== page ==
5.17.2006

What's in your pocket?

I've seen it going around like a small bug. Several bloggers have gone through the lint in their pockets and sorted all the change. You have read about some of my neat pocket toys in the past, and now I am gonna tell you some specifics. It may shock you to know that I carry a pocket knife wherever I go. And yes, I have even carried one on a plane.

*waits for the shock to wear off...*

About two years ago, I was sent to San Antonio for a luncheon with the CEO of our bank. Considering that this was last minute, I really didn't have time to thoroughly go through my pockets before boarding the plane. I was pretty sure that my Spyderco Endura was in the center console of my truck, and that was the extent of my personal protection arsenal at the time. Little did I know the heart attack waiting for me.

I had my briefcase with me and was doing work on the plane and while waiting for the flight to leave. There were several of us going from Houston, and we were all doing paperwork. Hell, some were making calls to customers.

So we spent the day in San Antonio hob-knobbing with the CEO and other bankers from the state. Nice digs, great food, and a lot of fun. As much fun as it was, it was all too quickly over. Several of the Houston contingent grabbed a cab and hauled balls to the airport. Weather was coming in and they didn't know if we'd get a flight out or not. I was the last at the counter to get my flight switched and the others were sitting on the other side of security waiting for me to pass through. I run to meet them, hobbling when I took my boots off for the X-ray machine. Slapped my bag and boots on the conveyor and was quickly whisked through security. Whew! Made the flight.

It was pretty bumpy as we battled through a cold front to Houston. In fact, it was so bumpy, we had to forgo the cocktail service because the plane was being violently jolted by turbulence. After one hard jolt, the captain got on the PA and says, "Wow! That didn't feel right!" One banker tossed her Cobb salad at that statement.

Back on terra firma, I scoured my truck looking for the Spyderco. I knew I left it in the center console...or maybe I put it in the glove box. No joy anywhere. It was not until I got back to the house and emptied my briefcase that I found it sitting in the outer flap with some papers and a pen. How on Earth the TSA gate goons missed this big honking huge cleaver of a knife is beyond me. TWICE!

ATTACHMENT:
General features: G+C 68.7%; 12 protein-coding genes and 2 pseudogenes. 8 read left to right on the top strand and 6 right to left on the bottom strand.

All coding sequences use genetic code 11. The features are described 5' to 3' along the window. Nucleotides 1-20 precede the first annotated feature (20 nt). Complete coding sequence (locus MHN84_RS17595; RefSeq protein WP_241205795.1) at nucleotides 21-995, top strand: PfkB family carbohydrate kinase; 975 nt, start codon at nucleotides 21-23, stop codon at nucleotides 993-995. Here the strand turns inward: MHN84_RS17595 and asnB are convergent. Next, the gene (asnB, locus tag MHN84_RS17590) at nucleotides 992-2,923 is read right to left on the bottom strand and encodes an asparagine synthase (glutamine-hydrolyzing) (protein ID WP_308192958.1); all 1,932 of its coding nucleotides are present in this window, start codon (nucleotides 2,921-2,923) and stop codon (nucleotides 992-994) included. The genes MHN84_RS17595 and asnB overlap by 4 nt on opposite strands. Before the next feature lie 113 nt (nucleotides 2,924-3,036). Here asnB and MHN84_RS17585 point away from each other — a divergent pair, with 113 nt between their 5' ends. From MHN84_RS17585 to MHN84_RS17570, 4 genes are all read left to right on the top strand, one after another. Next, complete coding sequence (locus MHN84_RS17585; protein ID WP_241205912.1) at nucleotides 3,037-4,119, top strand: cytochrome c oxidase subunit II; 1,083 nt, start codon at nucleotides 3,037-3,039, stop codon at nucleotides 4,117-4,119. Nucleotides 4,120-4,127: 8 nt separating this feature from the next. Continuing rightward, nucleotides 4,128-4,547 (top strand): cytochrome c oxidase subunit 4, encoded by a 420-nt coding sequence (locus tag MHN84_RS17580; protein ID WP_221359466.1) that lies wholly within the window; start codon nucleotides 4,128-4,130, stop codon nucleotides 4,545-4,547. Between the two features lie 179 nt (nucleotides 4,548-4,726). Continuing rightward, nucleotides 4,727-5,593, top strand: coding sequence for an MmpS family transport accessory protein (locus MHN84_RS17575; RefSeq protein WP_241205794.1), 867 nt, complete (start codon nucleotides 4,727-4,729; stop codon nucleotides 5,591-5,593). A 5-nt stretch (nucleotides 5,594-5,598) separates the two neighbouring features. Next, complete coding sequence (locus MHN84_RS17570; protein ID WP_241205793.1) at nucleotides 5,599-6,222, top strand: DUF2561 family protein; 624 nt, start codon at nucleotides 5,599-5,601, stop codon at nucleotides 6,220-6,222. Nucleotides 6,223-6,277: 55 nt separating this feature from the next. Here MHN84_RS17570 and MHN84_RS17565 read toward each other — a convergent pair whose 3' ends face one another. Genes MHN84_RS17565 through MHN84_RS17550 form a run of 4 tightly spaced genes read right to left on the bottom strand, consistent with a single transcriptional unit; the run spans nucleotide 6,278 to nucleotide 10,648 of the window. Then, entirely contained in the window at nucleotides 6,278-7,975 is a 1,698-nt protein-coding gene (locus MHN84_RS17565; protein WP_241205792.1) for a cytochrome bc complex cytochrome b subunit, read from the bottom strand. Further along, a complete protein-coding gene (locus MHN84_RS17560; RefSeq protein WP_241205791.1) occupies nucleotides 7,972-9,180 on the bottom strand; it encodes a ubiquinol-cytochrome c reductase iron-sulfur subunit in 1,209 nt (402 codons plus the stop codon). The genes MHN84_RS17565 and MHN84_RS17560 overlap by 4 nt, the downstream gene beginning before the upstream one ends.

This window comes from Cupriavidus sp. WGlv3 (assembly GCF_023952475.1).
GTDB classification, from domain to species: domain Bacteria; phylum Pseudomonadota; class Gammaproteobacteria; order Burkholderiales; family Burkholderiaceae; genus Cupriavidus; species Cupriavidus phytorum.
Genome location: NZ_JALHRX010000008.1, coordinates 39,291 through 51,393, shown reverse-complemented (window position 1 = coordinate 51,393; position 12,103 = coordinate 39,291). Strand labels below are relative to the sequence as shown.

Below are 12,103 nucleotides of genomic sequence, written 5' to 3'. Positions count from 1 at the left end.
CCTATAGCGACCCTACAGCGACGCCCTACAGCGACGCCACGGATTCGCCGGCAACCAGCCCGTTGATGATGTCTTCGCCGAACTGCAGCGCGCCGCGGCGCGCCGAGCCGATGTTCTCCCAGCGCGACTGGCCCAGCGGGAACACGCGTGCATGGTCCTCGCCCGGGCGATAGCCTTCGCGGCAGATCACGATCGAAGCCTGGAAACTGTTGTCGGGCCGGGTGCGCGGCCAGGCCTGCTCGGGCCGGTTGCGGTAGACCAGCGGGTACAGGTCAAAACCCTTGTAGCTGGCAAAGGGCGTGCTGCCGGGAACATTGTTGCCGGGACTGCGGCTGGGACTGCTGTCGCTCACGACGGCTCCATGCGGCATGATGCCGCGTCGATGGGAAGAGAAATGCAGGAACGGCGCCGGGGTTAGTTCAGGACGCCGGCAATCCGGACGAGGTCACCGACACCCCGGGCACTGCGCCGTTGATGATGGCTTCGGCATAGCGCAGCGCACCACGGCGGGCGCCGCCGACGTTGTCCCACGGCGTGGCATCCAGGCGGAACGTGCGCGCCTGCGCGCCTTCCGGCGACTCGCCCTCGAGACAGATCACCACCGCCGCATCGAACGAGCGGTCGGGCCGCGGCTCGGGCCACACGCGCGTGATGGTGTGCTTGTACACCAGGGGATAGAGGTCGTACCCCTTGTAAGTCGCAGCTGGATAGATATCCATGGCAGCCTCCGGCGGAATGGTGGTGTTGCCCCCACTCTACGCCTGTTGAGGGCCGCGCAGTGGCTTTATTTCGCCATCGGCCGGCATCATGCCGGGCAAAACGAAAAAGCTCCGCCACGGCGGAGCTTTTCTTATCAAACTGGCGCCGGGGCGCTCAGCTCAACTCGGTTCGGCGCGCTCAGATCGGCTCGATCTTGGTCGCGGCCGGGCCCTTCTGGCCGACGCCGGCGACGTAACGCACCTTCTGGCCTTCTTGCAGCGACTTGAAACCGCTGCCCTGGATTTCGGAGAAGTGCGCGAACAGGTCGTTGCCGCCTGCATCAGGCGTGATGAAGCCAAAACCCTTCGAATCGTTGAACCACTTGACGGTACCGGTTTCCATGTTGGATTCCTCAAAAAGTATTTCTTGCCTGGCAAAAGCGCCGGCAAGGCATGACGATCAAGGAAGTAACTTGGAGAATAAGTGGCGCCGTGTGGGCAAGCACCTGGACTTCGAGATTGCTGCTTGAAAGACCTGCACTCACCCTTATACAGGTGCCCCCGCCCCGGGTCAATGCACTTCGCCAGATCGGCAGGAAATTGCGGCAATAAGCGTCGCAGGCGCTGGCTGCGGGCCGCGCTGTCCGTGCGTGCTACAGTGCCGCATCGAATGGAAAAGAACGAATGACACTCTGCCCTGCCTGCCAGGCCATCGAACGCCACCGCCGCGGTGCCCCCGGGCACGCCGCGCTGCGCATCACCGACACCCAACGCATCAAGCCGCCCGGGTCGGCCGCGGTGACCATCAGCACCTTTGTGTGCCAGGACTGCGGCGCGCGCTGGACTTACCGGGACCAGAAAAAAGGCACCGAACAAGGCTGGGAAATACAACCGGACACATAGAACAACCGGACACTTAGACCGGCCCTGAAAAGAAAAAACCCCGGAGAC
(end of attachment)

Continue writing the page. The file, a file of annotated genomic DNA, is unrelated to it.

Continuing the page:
That monster Endura used to be my primary pocket knife. Now, I rotate back and forth between several different models. I wear slacks more, and feel that I need to be less obvious with my knife selection. Besides, I work in an office with women and only three other men. We are outnumbered and I don't want to freak the ladies out with something that looks like a machete in their eyes. Not to say they aren't thankful for a "typical male" of the species when things need cutting, but some of the ladies I've worked with in the past have been a little less than enthused when I come a cuttin'.

My pocket today carries a green handled Spyderco Delica. I picked this one up at a gun show about a year ago. It still fits in the hand like its bigger brother, yet is small enough to be less than intimidating. The edge has held up pretty well, and I am not afraid to use this blade. It is my all around poking, picking, prying blade. Speaking of prying, have you read my post on the PryBaby from Atwood Knives? If not, go down a bit and read it. I carry a PryBaby at all times. It is just a nifty piece of steel to have on hand.

I am a huge fan of the Columbia River Knife and Tool. I own several of their K.I.S.S. knives. I have lost several of them, too. That is why I keep spares. Heck, it's nothing more than a money clip for me. Pre-9/11, I used to carry it on a plane without question. Now, I pack it in the luggage on trips.

As far as folders go, I own a butt-load. I got my first knife in the second grade. I begged and begged my daddy to take me to the hardware store so I could get a pocket knife. He promised me my first knife before a trip to the mountains of Colorado that summer. I got a Buck 110 three blade folder. The guy at the hardware store was nice enough to throw in the leather belt pouch, too. I still have that knife to this day, and hope to pass it on to my son when the time comes.

The first knife I bought for myself is harder to trace. I've had quite a few gifted to me over the years, and cannot remember buying one until that first Spyderco. Actually, back that up a bit...My first real purchase was a Gerber Gator when I lived in Wisconsin. I bought it to compliment my Leatherman dad gave to me on my 21st birthday. The Spyderco Endura I picked up in Houston after using someone else's and falling in love with it. Paid a hefty price for it back then at about 70 bones. Yikes! They've come down in price since then and I have no problem picking one up if I lose my current one.